The response to the authorize request will change to 200 OK with a JSON payload of format along the lines of:

  "launchLinks": {
    "universalLink": "",
    "customFileHandlerUrl": "bankid:///?autostarttoken=...&redirect=..."
  "cancelUrl": "...",
  "completeUrl": "..."

The value of the redirect parameter depends on the supplied platform in the login_hint=appswitch:... parameter. If the app sends the wrong parameter, the flow cannot be expected to work correctly.

Your app must use one of the launchLinks values to open the native BankID app. The universalLink is recommended, but some older platforms may only support the customFileHandlerUrl syntax. We provide both so you can target the widest possible range of OS versions.

The cancelUrl can be used to to stop an active authentication request. This can be useful in case

  • You are pre-filling the SSN
  • The user does not complete the authentication in the BankID application
  • The user navigates manually back to your app When that happens, the BankID login for the specified SSN is blocked for a few minutes, unless you cancel the login.

When control returns to your app, issue an HTTP GET to the completeUrl (without any modifications). Expect an OAuth2-formatted response. Depending on the value of the response_mode you use in your authorize request, the response will be either a 200 OK, a 302 Redirect, or a 400 Bad Request.

  • 200 OK: (when sending response_mode=json) The response payload will be a JSON literal with a string-valued location property. The value will be a URL where the relevant response parameters are in the query section. You should start by checking for errors (an error query parameter will be present in the response). If not an error, pick out the code and state parameters and use your OIDC library to exhange the code to an id_token.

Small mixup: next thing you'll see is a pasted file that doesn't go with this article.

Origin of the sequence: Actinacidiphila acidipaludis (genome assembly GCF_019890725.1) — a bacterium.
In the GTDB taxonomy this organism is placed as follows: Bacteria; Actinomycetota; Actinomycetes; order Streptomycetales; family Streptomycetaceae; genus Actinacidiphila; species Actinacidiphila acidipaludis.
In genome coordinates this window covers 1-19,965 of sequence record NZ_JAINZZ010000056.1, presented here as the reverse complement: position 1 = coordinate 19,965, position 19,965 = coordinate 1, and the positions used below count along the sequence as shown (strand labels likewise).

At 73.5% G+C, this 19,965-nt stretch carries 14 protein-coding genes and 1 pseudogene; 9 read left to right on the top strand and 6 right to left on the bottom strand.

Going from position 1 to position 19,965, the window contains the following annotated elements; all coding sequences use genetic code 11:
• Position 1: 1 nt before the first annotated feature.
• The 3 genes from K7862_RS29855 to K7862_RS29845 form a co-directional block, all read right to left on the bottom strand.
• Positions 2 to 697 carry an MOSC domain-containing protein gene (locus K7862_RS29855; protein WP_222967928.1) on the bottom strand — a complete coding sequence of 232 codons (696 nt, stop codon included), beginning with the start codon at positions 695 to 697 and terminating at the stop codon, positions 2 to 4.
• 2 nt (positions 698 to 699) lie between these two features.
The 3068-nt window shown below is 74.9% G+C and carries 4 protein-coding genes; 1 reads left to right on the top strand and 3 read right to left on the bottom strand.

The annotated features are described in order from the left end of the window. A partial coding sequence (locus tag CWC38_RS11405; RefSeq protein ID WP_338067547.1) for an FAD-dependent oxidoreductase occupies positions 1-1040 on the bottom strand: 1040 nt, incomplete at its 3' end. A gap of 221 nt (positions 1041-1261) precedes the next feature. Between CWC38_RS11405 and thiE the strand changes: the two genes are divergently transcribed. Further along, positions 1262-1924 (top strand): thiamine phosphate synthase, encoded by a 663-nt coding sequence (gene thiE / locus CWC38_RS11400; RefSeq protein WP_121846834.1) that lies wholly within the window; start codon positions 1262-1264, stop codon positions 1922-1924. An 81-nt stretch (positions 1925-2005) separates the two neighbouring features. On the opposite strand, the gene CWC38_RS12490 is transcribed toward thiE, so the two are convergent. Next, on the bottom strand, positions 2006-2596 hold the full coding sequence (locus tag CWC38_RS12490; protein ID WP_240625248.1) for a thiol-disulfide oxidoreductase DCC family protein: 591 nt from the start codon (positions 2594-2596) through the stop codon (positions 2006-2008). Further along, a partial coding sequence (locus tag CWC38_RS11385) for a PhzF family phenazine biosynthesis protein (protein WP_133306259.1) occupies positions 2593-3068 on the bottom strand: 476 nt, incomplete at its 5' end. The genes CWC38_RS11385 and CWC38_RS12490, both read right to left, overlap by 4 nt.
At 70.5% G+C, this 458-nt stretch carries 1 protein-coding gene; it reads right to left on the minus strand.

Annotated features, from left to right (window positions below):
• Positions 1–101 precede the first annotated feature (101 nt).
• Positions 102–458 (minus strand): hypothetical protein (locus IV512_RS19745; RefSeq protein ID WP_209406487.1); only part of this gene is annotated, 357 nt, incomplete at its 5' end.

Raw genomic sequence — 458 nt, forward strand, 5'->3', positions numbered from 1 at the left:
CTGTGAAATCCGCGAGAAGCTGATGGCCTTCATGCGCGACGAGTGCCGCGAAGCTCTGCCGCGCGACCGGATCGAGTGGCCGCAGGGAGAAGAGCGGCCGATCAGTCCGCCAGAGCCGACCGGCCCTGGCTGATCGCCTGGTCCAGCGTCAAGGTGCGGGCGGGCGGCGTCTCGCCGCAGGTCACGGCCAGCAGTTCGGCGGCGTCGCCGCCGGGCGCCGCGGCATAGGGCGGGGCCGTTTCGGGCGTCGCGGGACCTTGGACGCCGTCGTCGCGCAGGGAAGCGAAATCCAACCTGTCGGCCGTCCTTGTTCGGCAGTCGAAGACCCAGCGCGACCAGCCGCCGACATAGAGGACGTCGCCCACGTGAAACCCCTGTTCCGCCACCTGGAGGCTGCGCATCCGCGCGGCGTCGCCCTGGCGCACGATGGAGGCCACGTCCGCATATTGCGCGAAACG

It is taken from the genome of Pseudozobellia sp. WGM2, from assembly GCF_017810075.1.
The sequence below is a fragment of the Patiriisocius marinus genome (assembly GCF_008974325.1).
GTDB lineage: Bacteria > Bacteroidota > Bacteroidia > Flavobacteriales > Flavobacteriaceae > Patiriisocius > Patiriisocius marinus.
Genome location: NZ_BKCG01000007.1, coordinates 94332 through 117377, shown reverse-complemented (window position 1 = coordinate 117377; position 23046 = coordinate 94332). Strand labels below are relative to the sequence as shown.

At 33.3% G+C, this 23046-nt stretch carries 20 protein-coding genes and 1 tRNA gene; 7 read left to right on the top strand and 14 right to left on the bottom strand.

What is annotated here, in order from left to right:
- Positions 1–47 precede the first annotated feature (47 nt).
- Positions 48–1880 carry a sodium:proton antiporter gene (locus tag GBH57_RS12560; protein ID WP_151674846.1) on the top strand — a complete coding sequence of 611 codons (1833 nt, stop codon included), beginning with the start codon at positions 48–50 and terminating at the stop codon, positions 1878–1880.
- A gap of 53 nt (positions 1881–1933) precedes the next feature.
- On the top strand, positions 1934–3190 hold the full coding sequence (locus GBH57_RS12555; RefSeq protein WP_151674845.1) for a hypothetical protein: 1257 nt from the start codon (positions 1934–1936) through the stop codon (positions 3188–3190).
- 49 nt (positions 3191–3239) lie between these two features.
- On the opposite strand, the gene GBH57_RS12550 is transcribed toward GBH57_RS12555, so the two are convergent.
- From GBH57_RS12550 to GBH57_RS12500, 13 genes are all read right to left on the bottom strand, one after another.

• 302 Redirect: (when sending response_mode=query) The Location response header value value will be a URL where the relevant response parameters are in the query section. You should perform the same OAuth2-response processing as described for the 200 OK case.

  • 400 Bad Request: Can have several causes, we recommend that you invoke the cancelUrl and present the user with the option to login again.

Danish MitID

You must (still) use a either a Custom Tab (on Android) or an ASWebAuthenticationSession (on iOS) to run the login flow in your app, but an app-switch button will show up in the MitID Core Client, allowing the user to launch the MitID app from the browser.